By Jim Muir
BBC News, Baghdad
The UN mandate allowing US troops in Iraq expires at the end of 2008
US presidential contender Barack Obama has repeatedly seized on statements attributed to Iraqi leaders to support his call for a troop withdrawal deadline.
The key statement cited by Mr Obama and others was made by Iraqi Prime Minister Nouri Maliki last Monday in his address to Arab ambassadors in the United Arab Emirates.
The prime minister was widely quoted as saying that in the negotiations with the Americans on a Status of Forces Agreement to regulate the US troop presence from next year, "the direction is towards either a memorandum of understanding on their evacuation, or a memorandum of understanding on a timetable for their withdrawal".
That was the version of Mr Maliki's remarks put out in writing by his office in Baghdad.
It was widely circulated by the news media, and caught much attention, including that of Mr Obama.
There is only one problem. It is not what Mr Maliki actually said.
In an audio recording of his remarks, heard by the BBC, the prime minister did not use the word "withdrawal".
What he actually said was: "The direction is towards either a memorandum of understanding on their evacuation, or a memorandum of understanding on programming their presence."
Mr Maliki is under pressure to reject any infringement on Iraqi sovereignty
Mr Maliki's own office had inserted the word "withdrawal" in the written version, replacing the word "presence".
Contacted by the BBC, the prime minister's office had no explanation for the apparent contradiction. An official suggested the written version remained the authoritative one, although it is not what Mr Maliki said.
The impression of a hardening Iraqi government line was reinforced the following day by comments from the National Security Adviser, Muwaffaq al-Rubaie.
He was quoted as saying that Iraq would not accept any agreement which did not specify a deadline for a full withdrawal of US troops.
Significantly, Mr Rubaie was speaking immediately after a meeting with the senior Shiite clerical eminence, Ayatollah Ali Sistani.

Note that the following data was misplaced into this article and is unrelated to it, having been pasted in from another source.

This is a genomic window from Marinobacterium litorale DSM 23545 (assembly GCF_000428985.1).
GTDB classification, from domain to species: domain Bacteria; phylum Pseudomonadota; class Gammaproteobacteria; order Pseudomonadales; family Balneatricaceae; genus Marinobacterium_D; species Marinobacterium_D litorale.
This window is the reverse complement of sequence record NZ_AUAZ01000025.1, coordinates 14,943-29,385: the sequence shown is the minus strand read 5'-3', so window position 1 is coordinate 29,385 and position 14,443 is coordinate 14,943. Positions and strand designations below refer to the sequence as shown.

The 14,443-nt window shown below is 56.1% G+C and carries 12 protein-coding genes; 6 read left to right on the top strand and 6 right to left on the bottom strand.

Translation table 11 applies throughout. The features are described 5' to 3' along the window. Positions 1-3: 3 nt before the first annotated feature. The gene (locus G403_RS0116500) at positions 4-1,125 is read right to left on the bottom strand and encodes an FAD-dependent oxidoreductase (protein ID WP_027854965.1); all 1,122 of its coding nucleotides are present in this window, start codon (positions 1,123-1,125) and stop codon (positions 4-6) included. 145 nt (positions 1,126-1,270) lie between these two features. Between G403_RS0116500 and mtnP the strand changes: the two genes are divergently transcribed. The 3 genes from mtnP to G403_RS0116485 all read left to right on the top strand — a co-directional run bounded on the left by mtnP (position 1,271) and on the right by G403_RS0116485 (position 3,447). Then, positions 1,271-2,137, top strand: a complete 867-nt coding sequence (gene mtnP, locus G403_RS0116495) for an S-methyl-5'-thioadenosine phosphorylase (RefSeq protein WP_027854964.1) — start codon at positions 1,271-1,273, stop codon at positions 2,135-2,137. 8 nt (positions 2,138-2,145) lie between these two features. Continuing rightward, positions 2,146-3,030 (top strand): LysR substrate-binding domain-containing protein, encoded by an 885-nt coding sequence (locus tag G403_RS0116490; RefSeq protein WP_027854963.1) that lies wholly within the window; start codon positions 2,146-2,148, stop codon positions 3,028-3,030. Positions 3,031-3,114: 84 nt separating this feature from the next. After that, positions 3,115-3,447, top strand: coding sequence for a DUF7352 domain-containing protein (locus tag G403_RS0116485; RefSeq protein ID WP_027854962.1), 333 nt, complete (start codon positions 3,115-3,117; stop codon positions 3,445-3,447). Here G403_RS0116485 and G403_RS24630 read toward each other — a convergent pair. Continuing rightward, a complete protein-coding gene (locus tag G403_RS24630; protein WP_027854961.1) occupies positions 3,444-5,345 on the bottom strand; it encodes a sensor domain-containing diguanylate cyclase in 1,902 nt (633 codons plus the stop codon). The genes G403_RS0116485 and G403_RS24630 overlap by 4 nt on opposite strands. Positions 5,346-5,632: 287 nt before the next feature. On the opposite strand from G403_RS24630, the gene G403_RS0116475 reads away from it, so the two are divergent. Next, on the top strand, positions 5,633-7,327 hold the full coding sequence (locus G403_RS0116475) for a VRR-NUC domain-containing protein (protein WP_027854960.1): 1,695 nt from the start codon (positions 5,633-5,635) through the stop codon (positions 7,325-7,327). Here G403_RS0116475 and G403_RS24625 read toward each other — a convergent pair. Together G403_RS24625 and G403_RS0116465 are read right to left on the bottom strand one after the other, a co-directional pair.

But in subsequent remarks, Mr Rubaie rode back from a straightforward demand for a withdrawal deadline.
He said the talks were focused on agreeing on "timeline horizons, not specific dates", and said that withdrawal timings would depend on the readiness of the Iraqi security forces.
The confusion reflects the dilemma facing Iraqi government leaders.
Troop withdrawal has become a major issue in the US election campaign
On the one hand, many of them - particularly among the Shia factions - face a public which regards the US presence as a problem rather than a solution.
With provincial elections coming up soon, they could be outflanked by more militant elements such as the supporters of cleric Moqtada Sadr, who wants American forces out now and opposes negotiations that would cover their continued presence.
Yet the government knows that its own forces are not yet in a position to stand on their own against the two major challenges they face - the Sunni radicals of al-Qaeda and related groups, and the militant Shia militias which were partly suppressed in fierce battles this spring in Basra and Baghdad.
Both groups could simply bide their time awaiting the American withdrawal before making a comeback drive.
Violence has fallen off considerably from the horrendous levels of 2006 and the first half of 2007, but hundreds of people are still dying violent deaths every month.
Hence the ambiguity in statements by Iraqi leaders, who know that their own survival depends on US support continuing until Iraqi forces are genuinely able to stand alone.
The indications are that the talks are now focusing not on deadlines for a complete withdrawal - but on phasing US troops out of Iraqi cities, and into a role providing logistical backing, firepower and air support, with a reduction of front-line troops.
"On substantive issues, there's not much daylight between the two sides," said a US official close to the troop talks with the Iraqi government.
"The troops will leave when the Iraqis are ready to take over. But they [Iraqi leaders] need to get what they need, and to get cover for it.
It is politics - how you package it, how you sell it to your people. They want our support, but they also want to show that there's progress towards sovereignty."
What the Iraqis see as issues of sovereignty have been a sticking-point in the talks, especially such items as a US demand for operational freedom and immunity from prosecution for US troops.
Officials admit that the negotiations are in a state of flux, and that the Status of Forces Agreement, which was to have been concluded this month, may end up being a simple protocol or memorandum of understanding giving some sort of legal basis for a continued US presence after the current UN mandate expires at the end of the year.
The issue has become highly politicised on both sides.
Iraqi leaders will no doubt continue to make ambiguous statements. And US presidential contenders will no doubt continue to construe them to their own advantage.
But when Mr Obama visits Baghdad, as he is expected to later this month, he is unlikely to find that the Iraqi government is quite as set on demanding deadlines for US withdrawal as he would like to think.